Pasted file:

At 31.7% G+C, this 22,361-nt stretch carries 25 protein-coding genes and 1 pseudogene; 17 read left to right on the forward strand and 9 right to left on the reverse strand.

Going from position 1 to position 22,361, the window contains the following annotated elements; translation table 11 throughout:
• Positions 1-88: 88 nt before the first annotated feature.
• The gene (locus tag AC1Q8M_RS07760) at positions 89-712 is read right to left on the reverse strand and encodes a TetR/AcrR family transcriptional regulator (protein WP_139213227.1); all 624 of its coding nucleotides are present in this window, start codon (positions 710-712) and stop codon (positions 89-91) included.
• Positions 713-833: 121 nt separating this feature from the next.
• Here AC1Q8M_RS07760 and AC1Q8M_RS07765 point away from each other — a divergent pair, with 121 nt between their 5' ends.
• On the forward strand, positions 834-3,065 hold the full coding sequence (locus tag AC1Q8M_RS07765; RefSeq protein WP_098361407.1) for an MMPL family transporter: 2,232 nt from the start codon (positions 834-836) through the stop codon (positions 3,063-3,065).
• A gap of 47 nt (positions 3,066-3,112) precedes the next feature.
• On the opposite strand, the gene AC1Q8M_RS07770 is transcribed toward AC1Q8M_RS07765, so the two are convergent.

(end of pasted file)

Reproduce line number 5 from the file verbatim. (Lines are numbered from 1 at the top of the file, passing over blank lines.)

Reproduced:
• Positions 713-833: 121 nt separating this feature from the next.